Lung Isolation - a personalized and clinically adapted approach to control bronchoscopy-associated acute massive airway hemorrhage

Yang M, Zhou Y, Li H et al

BMC Pulmonary Medicine 2023;23:483

What is the key question?

  • Massive airway hemorrhage is difficult to define and to manage. The authors retrospectively analysed 223 cases of airway haemorrhage in an attempt to define the impact of hemorrhage on patients and to examine the treatment approach.

What is the bottom line?

  • Massive airway haemorrhage occurs in only a small proportion of bronchoscopies. It is associated with significant differences in incidence of hypoxemia, shock, need for cardiopulmonary resuscitation (CPR), intubation/ admission to ICU and mortality.

Why read on?

  • Using a defined criteria for massive haemorrhage of greater than 100mL blood loss, rapid bleeding leading to blurred bronchscopic view, difficult hemostasis and drop in SpO2 to less than 80%, the authors showed significantly worse outcomes in this group. Unsurprisingly, acute haemorrhage patients required more frequent use of intravenous hemostasis drugs, had greater blood loss volume, more often had hypoxemia and intraoperative mortality, transfer to ICU with intubation and required longer procedures to manage endobronchial pathologies, despite there being no difference in hemorrhage location or cause.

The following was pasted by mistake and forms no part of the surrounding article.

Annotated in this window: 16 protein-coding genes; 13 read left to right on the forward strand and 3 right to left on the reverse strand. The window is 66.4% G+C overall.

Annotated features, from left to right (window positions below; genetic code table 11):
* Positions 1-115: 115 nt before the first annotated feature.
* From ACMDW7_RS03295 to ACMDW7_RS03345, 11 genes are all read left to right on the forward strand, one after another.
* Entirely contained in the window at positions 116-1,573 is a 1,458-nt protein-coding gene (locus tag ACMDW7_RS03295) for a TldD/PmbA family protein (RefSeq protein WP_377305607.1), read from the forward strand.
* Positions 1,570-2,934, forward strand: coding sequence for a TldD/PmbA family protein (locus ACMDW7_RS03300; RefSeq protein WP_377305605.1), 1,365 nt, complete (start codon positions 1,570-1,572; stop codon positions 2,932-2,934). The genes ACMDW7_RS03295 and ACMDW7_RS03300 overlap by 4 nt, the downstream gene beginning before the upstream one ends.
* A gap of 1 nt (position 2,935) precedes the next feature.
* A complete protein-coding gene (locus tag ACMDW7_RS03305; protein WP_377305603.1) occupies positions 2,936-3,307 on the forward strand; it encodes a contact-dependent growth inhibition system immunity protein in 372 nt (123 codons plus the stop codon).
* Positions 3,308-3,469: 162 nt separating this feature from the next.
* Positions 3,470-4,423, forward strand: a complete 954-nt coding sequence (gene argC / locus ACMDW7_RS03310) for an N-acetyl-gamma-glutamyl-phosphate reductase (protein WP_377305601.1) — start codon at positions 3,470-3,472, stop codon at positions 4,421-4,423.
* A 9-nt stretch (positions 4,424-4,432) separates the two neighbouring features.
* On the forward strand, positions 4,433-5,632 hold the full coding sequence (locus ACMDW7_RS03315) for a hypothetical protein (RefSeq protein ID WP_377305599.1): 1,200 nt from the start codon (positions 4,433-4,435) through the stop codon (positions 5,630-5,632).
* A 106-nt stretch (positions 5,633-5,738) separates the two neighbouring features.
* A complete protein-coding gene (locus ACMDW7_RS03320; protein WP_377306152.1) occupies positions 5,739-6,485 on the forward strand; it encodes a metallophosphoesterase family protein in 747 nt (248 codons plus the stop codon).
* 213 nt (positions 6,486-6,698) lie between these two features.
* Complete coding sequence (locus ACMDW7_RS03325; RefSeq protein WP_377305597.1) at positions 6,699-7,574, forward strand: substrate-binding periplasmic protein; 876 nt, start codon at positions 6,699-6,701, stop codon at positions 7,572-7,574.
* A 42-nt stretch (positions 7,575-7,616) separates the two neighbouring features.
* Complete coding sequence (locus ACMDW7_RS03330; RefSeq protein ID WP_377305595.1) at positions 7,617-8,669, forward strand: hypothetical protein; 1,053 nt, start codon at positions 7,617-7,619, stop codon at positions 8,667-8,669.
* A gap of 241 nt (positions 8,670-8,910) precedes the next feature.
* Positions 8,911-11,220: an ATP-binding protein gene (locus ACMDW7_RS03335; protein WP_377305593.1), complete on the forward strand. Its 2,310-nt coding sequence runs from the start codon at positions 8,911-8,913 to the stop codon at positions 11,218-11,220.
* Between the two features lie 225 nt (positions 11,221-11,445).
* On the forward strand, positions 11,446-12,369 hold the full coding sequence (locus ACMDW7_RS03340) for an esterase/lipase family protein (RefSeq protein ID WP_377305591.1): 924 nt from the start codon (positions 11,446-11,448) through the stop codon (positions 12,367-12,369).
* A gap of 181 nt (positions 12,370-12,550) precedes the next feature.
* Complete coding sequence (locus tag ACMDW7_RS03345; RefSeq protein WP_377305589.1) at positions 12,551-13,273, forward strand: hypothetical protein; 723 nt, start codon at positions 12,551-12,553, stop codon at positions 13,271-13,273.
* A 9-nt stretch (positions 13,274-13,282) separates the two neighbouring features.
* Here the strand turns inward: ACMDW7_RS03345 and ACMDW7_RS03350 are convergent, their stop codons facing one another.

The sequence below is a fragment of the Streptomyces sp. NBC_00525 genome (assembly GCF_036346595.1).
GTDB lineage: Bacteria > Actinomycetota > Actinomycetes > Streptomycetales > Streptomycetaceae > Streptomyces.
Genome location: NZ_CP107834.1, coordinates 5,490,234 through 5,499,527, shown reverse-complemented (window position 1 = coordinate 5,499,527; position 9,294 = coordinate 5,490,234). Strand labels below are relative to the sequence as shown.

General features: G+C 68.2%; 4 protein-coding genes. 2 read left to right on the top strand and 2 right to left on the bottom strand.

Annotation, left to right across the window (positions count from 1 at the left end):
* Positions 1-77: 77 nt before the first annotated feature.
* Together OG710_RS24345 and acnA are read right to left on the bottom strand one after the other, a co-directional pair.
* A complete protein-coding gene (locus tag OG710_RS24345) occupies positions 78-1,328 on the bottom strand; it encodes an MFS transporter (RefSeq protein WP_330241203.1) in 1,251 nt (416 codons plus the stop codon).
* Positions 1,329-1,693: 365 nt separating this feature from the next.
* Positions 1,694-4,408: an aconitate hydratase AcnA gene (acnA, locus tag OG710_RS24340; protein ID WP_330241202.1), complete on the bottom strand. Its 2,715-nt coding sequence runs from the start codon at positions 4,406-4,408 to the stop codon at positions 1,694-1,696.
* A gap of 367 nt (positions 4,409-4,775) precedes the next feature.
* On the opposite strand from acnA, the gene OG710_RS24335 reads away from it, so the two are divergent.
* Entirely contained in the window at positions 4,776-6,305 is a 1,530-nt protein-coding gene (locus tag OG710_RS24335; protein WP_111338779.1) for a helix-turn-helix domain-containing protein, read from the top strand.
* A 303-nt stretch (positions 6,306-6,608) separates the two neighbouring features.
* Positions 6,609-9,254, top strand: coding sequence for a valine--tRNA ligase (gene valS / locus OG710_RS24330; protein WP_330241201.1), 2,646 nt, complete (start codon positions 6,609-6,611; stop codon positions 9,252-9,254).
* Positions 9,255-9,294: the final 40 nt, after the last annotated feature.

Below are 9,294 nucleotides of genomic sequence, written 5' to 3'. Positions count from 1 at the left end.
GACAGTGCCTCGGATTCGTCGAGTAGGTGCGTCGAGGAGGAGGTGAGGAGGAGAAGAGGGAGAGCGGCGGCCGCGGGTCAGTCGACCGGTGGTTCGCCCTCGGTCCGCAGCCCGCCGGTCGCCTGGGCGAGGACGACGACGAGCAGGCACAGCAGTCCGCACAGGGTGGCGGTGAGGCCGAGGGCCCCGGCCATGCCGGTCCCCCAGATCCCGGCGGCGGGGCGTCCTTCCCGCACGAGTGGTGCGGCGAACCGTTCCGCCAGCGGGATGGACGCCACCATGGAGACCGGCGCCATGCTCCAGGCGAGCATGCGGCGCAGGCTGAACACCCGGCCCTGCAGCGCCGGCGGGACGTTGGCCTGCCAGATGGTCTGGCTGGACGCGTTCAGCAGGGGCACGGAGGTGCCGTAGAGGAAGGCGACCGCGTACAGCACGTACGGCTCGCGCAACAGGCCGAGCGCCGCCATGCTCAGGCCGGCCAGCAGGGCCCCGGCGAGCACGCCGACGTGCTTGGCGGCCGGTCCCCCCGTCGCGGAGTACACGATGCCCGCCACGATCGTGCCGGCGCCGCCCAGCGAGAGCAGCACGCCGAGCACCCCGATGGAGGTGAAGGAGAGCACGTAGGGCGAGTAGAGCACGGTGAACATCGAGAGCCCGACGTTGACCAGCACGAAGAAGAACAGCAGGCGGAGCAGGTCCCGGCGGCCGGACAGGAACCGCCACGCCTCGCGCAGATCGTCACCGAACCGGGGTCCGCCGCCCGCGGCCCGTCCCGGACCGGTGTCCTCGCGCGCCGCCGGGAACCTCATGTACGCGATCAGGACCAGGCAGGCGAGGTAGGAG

• Although this is a retrospective study, the authors conclude that the massive airway haemorrhage group benefit from endotracheal intubation to isolate one lung and ventilate it as it is the simplest and fastest method to ensure effective single lung ventilation. They argue other devices require more precise placement and better vision than the relatively straight-forward ET placement. The findings are intriguing and demand further investigation.